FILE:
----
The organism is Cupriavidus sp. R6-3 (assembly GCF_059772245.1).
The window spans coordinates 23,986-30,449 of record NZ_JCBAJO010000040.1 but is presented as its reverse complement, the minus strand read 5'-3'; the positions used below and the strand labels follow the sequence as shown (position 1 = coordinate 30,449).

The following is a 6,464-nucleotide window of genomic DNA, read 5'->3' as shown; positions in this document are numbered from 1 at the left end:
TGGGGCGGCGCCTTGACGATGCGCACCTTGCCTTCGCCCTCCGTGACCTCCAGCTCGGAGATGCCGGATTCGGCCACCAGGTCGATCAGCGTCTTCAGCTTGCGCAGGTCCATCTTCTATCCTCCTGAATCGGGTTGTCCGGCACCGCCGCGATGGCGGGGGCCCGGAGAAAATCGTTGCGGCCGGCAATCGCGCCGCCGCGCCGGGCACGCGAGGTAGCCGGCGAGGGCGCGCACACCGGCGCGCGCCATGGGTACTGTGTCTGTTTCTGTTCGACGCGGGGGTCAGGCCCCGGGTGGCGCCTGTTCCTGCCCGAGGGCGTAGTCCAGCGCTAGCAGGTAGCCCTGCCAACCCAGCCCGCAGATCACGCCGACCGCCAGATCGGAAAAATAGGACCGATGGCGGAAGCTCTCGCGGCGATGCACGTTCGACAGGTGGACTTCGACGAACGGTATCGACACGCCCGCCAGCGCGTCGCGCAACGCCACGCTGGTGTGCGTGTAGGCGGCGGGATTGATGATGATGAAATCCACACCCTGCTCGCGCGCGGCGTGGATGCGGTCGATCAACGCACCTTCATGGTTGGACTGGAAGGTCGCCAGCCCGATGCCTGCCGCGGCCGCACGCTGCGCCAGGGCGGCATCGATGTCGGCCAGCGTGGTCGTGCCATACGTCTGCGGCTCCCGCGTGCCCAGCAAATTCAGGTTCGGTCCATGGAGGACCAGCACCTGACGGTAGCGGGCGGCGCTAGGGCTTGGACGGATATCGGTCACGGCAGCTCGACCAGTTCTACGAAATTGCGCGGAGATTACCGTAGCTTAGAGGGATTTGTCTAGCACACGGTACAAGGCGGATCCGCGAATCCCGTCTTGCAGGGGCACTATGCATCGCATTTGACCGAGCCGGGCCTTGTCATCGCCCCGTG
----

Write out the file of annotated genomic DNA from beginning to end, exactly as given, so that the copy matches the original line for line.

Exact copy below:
The organism is Cupriavidus sp. R6-3 (assembly GCF_059772245.1).
The window spans coordinates 23,986-30,449 of record NZ_JCBAJO010000040.1 but is presented as its reverse complement, the minus strand read 5'-3'; the positions used below and the strand labels follow the sequence as shown (position 1 = coordinate 30,449).

The following is a 6,464-nucleotide window of genomic DNA, read 5'->3' as shown; positions in this document are numbered from 1 at the left end:
TGGGGCGGCGCCTTGACGATGCGCACCTTGCCTTCGCCCTCCGTGACCTCCAGCTCGGAGATGCCGGATTCGGCCACCAGGTCGATCAGCGTCTTCAGCTTGCGCAGGTCCATCTTCTATCCTCCTGAATCGGGTTGTCCGGCACCGCCGCGATGGCGGGGGCCCGGAGAAAATCGTTGCGGCCGGCAATCGCGCCGCCGCGCCGGGCACGCGAGGTAGCCGGCGAGGGCGCGCACACCGGCGCGCGCCATGGGTACTGTGTCTGTTTCTGTTCGACGCGGGGGTCAGGCCCCGGGTGGCGCCTGTTCCTGCCCGAGGGCGTAGTCCAGCGCTAGCAGGTAGCCCTGCCAACCCAGCCCGCAGATCACGCCGACCGCCAGATCGGAAAAATAGGACCGATGGCGGAAGCTCTCGCGGCGATGCACGTTCGACAGGTGGACTTCGACGAACGGTATCGACACGCCCGCCAGCGCGTCGCGCAACGCCACGCTGGTGTGCGTGTAGGCGGCGGGATTGATGATGATGAAATCCACACCCTGCTCGCGCGCGGCGTGGATGCGGTCGATCAACGCACCTTCATGGTTGGACTGGAAGGTCGCCAGCCCGATGCCTGCCGCGGCCGCACGCTGCGCCAGGGCGGCATCGATGTCGGCCAGCGTGGTCGTGCCATACGTCTGCGGCTCCCGCGTGCCCAGCAAATTCAGGTTCGGTCCATGGAGGACCAGCACCTGACGGTAGCGGGCGGCGCTAGGGCTTGGACGGATATCGGTCACGGCAGCTCGACCAGTTCTACGAAATTGCGCGGAGATTACCGTAGCTTAGAGGGATTTGTCTAGCACACGGTACAAGGCGGATCCGCGAATCCCGTCTTGCAGGGGCACTATGCATCGCATTTGACCGAGCCGGGCCTTGTCATCGCCCCGTG